SaaS companies use both Net Revenue Retention (NRR) and Gross Revenue Retention (GRR) as important metrics to assess the performance and growth of their subscription-based businesses. While they share some similarities, there are key differences between the two:

1. Calculation:

  • NRR (Net Revenue Retention): NRR measures the net change in Monthly Recurring Revenue (MRR) from existing customers over a specific period, taking into account both expansion and contraction factors, as well as churn. The formula for NRR is:

NRR = [(Starting MRR + Expansion MRR) – (Churned MRR + Contraction MRR)] / Starting MRR

GRR (Gross Revenue Retention): GRR, on the other hand, measures the total increase in MRR from existing customers due to expansions, upsells, or pricing changes during a specific period. It does not consider contractions or churn. The formula for GRR is simpler:

GRR = Starting MRR + Expansion MRR / Starting MRR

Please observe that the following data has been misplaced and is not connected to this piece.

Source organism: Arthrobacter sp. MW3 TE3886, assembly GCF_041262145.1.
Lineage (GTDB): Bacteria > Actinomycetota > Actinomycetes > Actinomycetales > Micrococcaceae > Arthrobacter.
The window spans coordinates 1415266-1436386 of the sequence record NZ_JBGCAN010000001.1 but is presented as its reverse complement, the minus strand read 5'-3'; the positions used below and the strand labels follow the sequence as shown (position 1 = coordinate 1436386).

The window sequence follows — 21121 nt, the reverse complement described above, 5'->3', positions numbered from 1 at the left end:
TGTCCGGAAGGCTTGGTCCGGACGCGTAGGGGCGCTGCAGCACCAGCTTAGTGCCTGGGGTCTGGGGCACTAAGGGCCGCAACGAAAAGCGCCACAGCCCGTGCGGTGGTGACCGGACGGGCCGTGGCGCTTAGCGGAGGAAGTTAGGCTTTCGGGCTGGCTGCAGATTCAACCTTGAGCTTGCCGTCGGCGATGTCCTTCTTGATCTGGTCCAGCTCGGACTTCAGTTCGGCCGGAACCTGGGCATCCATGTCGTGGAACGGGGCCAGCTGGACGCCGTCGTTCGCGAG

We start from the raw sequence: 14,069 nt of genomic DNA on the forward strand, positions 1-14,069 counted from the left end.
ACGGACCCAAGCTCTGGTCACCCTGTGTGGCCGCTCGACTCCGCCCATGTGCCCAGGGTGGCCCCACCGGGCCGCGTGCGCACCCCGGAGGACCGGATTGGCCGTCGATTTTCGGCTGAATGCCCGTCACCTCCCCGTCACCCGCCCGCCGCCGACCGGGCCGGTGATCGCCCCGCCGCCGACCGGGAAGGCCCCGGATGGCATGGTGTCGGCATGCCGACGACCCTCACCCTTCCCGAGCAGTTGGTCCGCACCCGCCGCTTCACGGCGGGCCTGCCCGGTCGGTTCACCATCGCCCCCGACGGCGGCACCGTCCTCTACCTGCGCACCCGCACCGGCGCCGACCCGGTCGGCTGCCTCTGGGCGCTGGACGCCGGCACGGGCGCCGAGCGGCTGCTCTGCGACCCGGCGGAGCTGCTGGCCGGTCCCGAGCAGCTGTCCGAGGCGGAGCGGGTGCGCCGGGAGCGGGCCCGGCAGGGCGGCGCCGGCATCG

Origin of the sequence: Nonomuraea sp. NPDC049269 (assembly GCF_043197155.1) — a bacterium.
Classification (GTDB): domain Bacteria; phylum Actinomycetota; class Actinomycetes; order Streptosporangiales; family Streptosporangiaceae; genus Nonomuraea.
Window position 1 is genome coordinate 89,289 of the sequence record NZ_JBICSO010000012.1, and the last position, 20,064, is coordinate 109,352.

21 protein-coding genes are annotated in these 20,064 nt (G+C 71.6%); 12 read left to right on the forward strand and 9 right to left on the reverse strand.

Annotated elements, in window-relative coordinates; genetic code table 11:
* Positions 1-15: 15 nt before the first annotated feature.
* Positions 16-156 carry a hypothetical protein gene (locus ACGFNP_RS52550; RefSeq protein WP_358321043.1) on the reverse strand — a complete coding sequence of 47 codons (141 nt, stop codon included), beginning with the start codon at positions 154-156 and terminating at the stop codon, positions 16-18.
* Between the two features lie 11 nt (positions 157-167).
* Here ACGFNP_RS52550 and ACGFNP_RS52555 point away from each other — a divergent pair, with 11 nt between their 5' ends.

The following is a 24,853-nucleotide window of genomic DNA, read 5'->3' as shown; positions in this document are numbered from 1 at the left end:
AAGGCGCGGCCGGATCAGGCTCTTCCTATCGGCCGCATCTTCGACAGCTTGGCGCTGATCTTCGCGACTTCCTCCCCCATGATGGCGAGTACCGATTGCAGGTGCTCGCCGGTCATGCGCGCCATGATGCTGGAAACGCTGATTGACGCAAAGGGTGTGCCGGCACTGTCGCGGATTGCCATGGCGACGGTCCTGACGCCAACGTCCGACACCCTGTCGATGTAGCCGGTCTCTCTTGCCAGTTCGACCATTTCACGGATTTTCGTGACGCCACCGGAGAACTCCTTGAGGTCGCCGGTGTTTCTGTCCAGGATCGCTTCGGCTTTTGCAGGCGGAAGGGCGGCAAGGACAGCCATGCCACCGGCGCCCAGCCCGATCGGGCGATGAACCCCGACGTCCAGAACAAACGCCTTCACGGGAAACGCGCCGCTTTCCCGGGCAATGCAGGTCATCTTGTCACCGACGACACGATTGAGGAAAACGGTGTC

2. Focus:

  • NRR: NRR provides a more comprehensive view of revenue growth and customer retention. It not only considers revenue generated from expansions but also factors in revenue lost due to customer churn and contractions. NRR, a net growth metric, is often considered a better indicator of a company’s ability to retain and grow its existing customer base.
  • GRR: GRR focuses solely on the positive revenue impact of upsells, expansions, or pricing changes within the existing customer base. It does not account for the potential negative impact of churn or contractions.

3. Interpretation:

  • NRR: A positive NRR indicates that a company is not only expanding its revenue from existing customers but also offsetting any revenue losses due to churn or contractions. A NRR above 100% suggests that the company is experiencing net revenue growth from existing customers.